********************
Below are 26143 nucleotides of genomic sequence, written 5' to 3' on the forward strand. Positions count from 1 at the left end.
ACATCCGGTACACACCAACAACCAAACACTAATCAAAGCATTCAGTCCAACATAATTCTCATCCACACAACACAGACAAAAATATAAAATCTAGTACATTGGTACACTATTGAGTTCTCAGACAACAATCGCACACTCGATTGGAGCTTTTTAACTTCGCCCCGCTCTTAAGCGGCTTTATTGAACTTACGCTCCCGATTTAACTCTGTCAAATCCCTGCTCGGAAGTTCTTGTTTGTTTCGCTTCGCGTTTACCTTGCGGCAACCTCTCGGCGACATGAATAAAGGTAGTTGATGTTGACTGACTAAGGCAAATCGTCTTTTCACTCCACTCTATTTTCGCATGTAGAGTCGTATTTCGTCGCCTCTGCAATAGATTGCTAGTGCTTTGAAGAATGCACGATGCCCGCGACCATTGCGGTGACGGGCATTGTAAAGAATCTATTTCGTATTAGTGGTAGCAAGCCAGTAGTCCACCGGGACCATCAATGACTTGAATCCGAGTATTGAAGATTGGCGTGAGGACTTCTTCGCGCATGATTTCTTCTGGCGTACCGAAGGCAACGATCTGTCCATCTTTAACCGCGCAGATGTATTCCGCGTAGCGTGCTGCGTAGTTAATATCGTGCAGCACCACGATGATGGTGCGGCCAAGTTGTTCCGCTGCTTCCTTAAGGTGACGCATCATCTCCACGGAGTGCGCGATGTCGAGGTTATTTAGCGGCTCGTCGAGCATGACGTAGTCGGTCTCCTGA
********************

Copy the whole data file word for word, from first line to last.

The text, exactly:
Below are 26143 nucleotides of genomic sequence, written 5' to 3' on the forward strand. Positions count from 1 at the left end.
ACATCCGGTACACACCAACAACCAAACACTAATCAAAGCATTCAGTCCAACATAATTCTCATCCACACAACACAGACAAAAATATAAAATCTAGTACATTGGTACACTATTGAGTTCTCAGACAACAATCGCACACTCGATTGGAGCTTTTTAACTTCGCCCCGCTCTTAAGCGGCTTTATTGAACTTACGCTCCCGATTTAACTCTGTCAAATCCCTGCTCGGAAGTTCTTGTTTGTTTCGCTTCGCGTTTACCTTGCGGCAACCTCTCGGCGACATGAATAAAGGTAGTTGATGTTGACTGACTAAGGCAAATCGTCTTTTCACTCCACTCTATTTTCGCATGTAGAGTCGTATTTCGTCGCCTCTGCAATAGATTGCTAGTGCTTTGAAGAATGCACGATGCCCGCGACCATTGCGGTGACGGGCATTGTAAAGAATCTATTTCGTATTAGTGGTAGCAAGCCAGTAGTCCACCGGGACCATCAATGACTTGAATCCGAGTATTGAAGATTGGCGTGAGGACTTCTTCGCGCATGATTTCTTCTGGCGTACCGAAGGCAACGATCTGTCCATCTTTAACCGCGCAGATGTATTCCGCGTAGCGTGCTGCGTAGTTAATATCGTGCAGCACCACGATGATGGTGCGGCCAAGTTGTTCCGCTGCTTCCTTAAGGTGACGCATCATCTCCACGGAGTGCGCGATGTCGAGGTTATTTAGCGGCTCGTCGAGCATGACGTAGTCGGTCTCCTGA